For somebody who drinks excessively, needs withdrawal treatment and chooses rehab in a voluntary manner, it could be a helpful step – and then it’s important to be part of a community of support once they leave.
So says an experienced sobriety and life coach I know. I also know a guy who recently celebrated his 50th in a well-known rehab institution in Cape Town and he reckons that this, in hindsight, was for the best.
“Everyone’s journey is different, not the same, but I think that rehab gives u a great introduction to the tools we need, and how to get help – whether it is with a sponsor, a tribe or whatever,” says Peter *. He says that he is feeling quite content and positive where he is in life now since rehab, with one month sober already under his belt.
“I strongly believe that a three-week intervention for people who are really battling to stop is something that creates a great foundation/building block to continued sobriety. I can only speak for myself, having tried to stop on numerous occasions, which lasted a week or two weeks or even 6 weeks of drinking very little, but not 100% no drinking.
So being in an environment where you don’t have that option I think is valuable. One can learn a lot from others attending the same programme or at the same facility, and what they have been through. Obviously, they introduce you to the AA and the 12 Steps and mindfulness so it’s a good foundation to starting a structure – I don’t think I would be where I am today without this intervention.”
Medical Aid Perks
What’s more, acknowledges Peter, rehab is also covered by most medical aids for 21 to 24 days, so, from a cost perspective, it makes sense. Being cut off from the outside world can be a challenge but some rehabs are relatively lenient in only allowing you to have your phone before 9 am and after 4 pm which is not the end of the world.
“I actually found in my case that in being able to switch off from all the WhatsApp’s and all the work and that stuff was as therapeutic as the actual process itself!” says Peter who agrees that rehab is a very valuable experience and that while they probably all have their pros and cons it is definitely a starting point for some people.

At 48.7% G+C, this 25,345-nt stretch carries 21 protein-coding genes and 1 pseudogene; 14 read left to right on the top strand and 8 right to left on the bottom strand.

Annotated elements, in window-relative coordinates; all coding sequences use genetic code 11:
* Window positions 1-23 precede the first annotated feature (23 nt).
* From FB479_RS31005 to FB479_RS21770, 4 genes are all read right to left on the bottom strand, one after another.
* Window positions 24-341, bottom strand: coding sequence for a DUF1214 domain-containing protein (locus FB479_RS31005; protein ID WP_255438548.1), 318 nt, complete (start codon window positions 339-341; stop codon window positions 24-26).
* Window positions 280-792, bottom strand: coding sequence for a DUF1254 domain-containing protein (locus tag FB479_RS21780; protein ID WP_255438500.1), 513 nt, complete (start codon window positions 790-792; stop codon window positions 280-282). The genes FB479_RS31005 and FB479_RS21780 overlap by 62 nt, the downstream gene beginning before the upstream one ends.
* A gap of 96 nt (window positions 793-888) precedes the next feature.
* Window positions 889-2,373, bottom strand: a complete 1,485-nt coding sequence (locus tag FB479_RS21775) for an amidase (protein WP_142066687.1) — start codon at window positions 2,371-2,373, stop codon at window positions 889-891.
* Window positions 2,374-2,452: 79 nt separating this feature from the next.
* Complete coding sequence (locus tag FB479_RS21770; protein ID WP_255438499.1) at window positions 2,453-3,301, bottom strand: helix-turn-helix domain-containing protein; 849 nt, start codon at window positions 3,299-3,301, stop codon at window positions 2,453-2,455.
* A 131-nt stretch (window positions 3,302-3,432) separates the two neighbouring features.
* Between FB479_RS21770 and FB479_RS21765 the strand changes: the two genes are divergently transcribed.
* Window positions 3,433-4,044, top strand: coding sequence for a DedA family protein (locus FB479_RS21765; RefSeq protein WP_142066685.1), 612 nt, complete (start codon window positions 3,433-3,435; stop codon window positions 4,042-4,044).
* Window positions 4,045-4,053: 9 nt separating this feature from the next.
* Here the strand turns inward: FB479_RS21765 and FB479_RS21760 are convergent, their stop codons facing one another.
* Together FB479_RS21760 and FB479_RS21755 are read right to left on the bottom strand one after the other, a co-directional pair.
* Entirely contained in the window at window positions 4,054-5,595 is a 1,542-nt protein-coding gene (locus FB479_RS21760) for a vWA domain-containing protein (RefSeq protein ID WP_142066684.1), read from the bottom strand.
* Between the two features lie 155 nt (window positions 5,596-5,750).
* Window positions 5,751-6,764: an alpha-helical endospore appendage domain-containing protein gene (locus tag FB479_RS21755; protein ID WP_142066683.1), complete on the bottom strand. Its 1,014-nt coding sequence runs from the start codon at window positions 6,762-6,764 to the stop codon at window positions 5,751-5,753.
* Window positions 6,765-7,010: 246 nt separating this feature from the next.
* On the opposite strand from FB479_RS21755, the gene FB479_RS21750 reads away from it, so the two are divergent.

“I believe that it’s important that when people make that decision to go to rehab, it must be their decision because if people go for someone else or if someone else has asked them to go I don’t think it is as successful. This is everybody’s own journey so you’ve got to be at a point where you are willing to accept and learn and move on.”
I know a woman who recently went to rehab as a general patient and she was able to observe the rehab programme from a distance – general patients are not permitted to interact with the rehab patients. In this particular rehab, she noticed that the programme was based on the AA/12 steps one, was exceptionally intense and appeared to be aimed at people who have truly hit rock bottom and are unable to get sober without this kind of focused setup.
She agreed that if a person is not managing to keep sober using a ‘softer’ method then rehab might be what they need as everything is done in a very controlled environment. Because everything is managed for them (meals, medication, meditation, and more) and they get to apply their full attention to their recovery, without the day-to-day distractions and temptations of their home environment. S
he noted how vital it was for a halfway-type programme and regular sessions with a recovery coach or sobriety organisation thereafter. “Sobriety cannot be maintained in a vacuum.”
Rehab May not Suit the Addict but Can Save Lives
There are pros and cons to rehab and everyone has their own point of view about this, their own needs and their own stages of alcoholism to deal with. Remember that when a person reaches that point of having to consider rehab, it usually means that they are at that stage of reaching alcohol use disorder, dependence on alcohol and addiction to the substance.
In other words, the road to recovery is going to be long and hard, and many people have to learn along this road that will power alone will not cure them.
Drinkers who want to stop drinking need the right support because “alcoholism is a disorder that is responsible for many deaths in South Africa each year. The progression of this disorder may take years to acquire and thus, may not be easily healed as the habitual processes of alcoholism tend to ingrain themselves into the person’s “way of life”.